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A mask representing Eshu.

Eshu (other names include Exu, Esu Eleggua, Esu Elegbara, Eshu Elegbara, Elegba, Legba, and Eleda) is an orisha, and one of the most known deities of the Yoruba mythology and related New World traditions.

He has a wide range of responsibilities: the protector of travelers, deity of roads, particularly crossroads, the deity with the power over fortune and misfortune, and the personification of death, a psychopomp. Eshu is involved within the Orisa (also spelt Orisha or Orixa)-Ifá system of the Yoruba as well as in African diasporic faiths like Santeria/Lukumi and Candomble developed by the descendants of enslaved West Africans in the Americas, where Eshu was sometimes identified with Saint Anthony of Padua, Saint Michael [1] or Santo Niño de Atocha , depending on the situation or location. He is often identified by the number three, and the colours red & black or white & black, and his caminos or paths (compare: avatar) are often represented carrying a cane, shepherd's crook, as well as a pipe.

Eshu is a god of Chaos and Trickery, and plays frequently tempting choices for the purpose of causing maturation. He is a difficult teacher, but a good one[2]. As an example[3], Eshu was walking down the road one day, wearing a hat that was red on one side and black on the other. Sometime after he departed, the villagers who had seen him began arguing about whether the stranger's hat was black or red. The villagers on one side of the road had only been capable of seeing the black side, and the villagers on the other side had only been capable of seeing the red half. They nearly fought over the argument, until Eshu came back and cleared the mystery, teaching the villagers about how one's perspective can alter a person's perception of reality, and that one can be easily fooled. In other versions of this tale, the two tribes were not stopped short of violence; they actually annihilated each other, and Eshu laughed at the result, saying "Bringing strife is my greatest joy".

In Brazil, the female counterpart of Exus are called Pomba Gira. Eshus are constantly related to Hermes/Mercury for their herald function.


Eshu in different cultures

The veneration Eshu is widespread in the New World, as well as in Africa, and he is venerated under many different names and attributes[4]:

  • Exu de Quimbanda: The Exu who is the messenger of the deities in Candomble is not Exu de Quimbanda. Exu de Quimbanda has a few similarities in how he is worshipped, such as in the colours he likes, but he is an entirely different entity, originating among the people of Angola, not the Yoruba of Nigeria. While the Exu de Candomble is an Orisha, the Exu of Quimbanda is like a Lordly or Kingly Spirit, and unlike the Candomble Orishas, he can be "bought" or "controlled" by the Quimbanda practitioner to go and do many sorts of deeds, while the Candomble Exu must only be petitioned. Exu de Quimbanda is a Nkuru, a spirit of the forest, while Exu of Candomble is a universal elemental spirit, the spirit of the crossroads and the divine messenger. The similarities between the two are that they both respond to red and black, they both are fed on the road, and they both are very tricky. Beyond that the similarities cease.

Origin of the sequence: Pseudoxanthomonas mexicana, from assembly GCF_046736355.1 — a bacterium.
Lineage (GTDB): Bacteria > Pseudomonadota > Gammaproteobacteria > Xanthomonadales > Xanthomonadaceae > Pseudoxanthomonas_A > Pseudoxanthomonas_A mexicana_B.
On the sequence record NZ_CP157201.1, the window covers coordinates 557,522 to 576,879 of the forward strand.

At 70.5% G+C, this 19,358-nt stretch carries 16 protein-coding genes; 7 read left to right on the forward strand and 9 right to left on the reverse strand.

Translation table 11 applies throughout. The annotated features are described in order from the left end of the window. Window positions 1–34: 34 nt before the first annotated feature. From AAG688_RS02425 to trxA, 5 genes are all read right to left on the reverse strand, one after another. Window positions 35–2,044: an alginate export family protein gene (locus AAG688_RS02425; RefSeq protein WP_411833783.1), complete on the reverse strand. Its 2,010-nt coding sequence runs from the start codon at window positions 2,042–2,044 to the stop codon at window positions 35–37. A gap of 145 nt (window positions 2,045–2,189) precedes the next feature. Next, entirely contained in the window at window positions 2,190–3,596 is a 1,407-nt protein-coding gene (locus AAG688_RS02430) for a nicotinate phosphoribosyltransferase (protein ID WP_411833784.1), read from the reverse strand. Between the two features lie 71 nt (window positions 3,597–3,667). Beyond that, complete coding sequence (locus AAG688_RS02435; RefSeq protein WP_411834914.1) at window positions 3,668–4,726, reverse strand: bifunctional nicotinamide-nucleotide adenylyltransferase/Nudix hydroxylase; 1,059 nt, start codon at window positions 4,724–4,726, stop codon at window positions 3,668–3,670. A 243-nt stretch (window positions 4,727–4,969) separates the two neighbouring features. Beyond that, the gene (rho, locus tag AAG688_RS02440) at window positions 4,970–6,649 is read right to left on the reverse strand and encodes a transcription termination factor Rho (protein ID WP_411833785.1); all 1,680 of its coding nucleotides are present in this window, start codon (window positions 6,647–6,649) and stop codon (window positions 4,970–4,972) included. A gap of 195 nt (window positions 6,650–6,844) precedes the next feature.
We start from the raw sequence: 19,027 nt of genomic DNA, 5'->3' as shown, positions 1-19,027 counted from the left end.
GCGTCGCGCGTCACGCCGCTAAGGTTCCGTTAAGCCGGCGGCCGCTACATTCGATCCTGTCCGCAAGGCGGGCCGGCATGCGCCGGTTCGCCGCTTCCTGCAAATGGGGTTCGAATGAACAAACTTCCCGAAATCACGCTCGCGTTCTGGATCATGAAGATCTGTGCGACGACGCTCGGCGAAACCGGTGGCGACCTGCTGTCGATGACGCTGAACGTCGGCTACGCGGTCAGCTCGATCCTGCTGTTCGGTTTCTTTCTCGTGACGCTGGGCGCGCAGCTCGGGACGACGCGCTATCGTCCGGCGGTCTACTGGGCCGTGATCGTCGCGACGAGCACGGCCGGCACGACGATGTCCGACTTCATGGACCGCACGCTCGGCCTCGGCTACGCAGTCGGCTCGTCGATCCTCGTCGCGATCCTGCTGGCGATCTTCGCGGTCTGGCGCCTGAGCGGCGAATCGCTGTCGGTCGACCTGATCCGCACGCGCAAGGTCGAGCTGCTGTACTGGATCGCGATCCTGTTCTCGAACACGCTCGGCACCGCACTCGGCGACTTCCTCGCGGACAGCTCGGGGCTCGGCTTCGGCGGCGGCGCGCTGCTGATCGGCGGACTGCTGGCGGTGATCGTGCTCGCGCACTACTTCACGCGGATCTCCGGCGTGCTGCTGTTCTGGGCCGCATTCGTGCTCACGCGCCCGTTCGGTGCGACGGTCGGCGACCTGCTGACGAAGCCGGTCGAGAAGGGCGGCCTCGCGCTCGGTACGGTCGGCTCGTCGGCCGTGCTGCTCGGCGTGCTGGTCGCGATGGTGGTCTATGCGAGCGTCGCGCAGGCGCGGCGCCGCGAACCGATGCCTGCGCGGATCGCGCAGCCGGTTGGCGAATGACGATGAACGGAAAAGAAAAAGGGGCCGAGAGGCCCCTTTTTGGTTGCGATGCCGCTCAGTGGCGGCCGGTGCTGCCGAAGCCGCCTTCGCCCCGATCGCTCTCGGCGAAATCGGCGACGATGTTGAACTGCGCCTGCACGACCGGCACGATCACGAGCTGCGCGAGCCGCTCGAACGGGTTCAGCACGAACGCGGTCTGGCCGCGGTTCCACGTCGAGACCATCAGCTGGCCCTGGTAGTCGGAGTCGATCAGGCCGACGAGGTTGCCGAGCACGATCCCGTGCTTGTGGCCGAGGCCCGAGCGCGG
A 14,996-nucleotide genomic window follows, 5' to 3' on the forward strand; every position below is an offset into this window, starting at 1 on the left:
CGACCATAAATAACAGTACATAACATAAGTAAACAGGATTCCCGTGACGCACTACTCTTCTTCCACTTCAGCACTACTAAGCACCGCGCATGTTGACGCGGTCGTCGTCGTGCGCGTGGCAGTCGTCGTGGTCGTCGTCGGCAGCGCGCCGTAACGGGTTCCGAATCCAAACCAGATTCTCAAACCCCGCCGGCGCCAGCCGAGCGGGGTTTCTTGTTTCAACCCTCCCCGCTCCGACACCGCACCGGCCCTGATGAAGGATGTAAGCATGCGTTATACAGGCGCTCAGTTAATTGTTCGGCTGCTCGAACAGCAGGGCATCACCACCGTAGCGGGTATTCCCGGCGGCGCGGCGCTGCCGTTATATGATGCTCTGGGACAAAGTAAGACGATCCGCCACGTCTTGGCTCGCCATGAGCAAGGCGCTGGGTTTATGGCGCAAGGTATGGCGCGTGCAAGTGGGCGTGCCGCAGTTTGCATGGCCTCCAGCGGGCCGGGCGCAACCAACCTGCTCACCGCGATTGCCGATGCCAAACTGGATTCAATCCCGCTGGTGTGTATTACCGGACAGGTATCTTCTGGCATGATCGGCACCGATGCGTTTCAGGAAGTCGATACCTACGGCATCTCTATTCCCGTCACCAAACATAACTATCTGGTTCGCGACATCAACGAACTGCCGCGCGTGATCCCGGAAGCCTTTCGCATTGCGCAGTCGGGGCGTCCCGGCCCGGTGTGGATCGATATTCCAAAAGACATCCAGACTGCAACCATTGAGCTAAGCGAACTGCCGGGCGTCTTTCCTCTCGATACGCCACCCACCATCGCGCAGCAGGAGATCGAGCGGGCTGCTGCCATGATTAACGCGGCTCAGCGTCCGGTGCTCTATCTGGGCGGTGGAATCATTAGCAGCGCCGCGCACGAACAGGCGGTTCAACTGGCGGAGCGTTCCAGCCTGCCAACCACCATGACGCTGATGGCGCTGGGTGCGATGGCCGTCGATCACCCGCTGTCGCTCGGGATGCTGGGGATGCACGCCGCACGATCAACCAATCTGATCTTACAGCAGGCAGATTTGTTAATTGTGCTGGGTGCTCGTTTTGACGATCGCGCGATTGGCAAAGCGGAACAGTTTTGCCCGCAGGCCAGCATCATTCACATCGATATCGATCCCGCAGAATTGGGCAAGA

• Eleggua: Eleggua is another name used among Lukumi for Eshu.
  • Legba: In Vodou, Papa Legba is the intermediary between the divine and humanity, while Kalfu is his Petro manifestation. Eshu also resembles the Voudon loa Simbi who is both the god of magic and the intermediate between humanity and Papa Legba.
  • Lucero: In Palo Mayombe, Lucero (also Nkuyo\Mañunga\Lubaniba) is the deity of balance and guidance through paths.
  • Esu: In Yorubaland, this is an energy that rose out of the Yangi (sacred red rock) and allows people to communicate with the Irunmole, Orisa, Orunmila, and so on. Is the oldest Esu. Also important in the African diaspora.
  • "Eshu": in the play A Tempest (1969), by Aimé Césaire of Martinique, Eshu is the virile trickster who comes to sing defiant songs laden with sexual innuendo and add humor to this highly political rewriting of Shakespeare's classic play, The Tempest.

Best Known Exus in the Brazilian traditions

Exu Rei
Exu Tranca Rua
Exu Tranca Rua das Almas
Exu Sete Encruzilhadas
Exu Sete Capas
Exu Tiriri
Exu Veludo
Exu de Marabos
Exu Zé Pelintra
Exu Mirim

Roads of Eshu-Elegba in Lukumi

Eshu-Elegba in Cuban Lukumi tradition has 101 different roads, or manifestations. His most well number in 21 and they are:

Eshu Añiki
Eshu Laroye
Eshu Alagwana
Eshu Kilalu
Eshu Bararaki/Bararikikeño
Eschu Ocuboro
Eshu Afra
Eshu Mike
Eshu Bi
Eshu Tulu
Eshu Agosole
Eshu Alabode
Eshu Beleke
Eshu Onibode
Eshu Myulu
Eshu Otole
Eshu Miwa
Eshu Osika
Eshu Araibode
Eshu Yemi
Eshu Aye
Eshu Ocholforo
Eshu Wonke[1]


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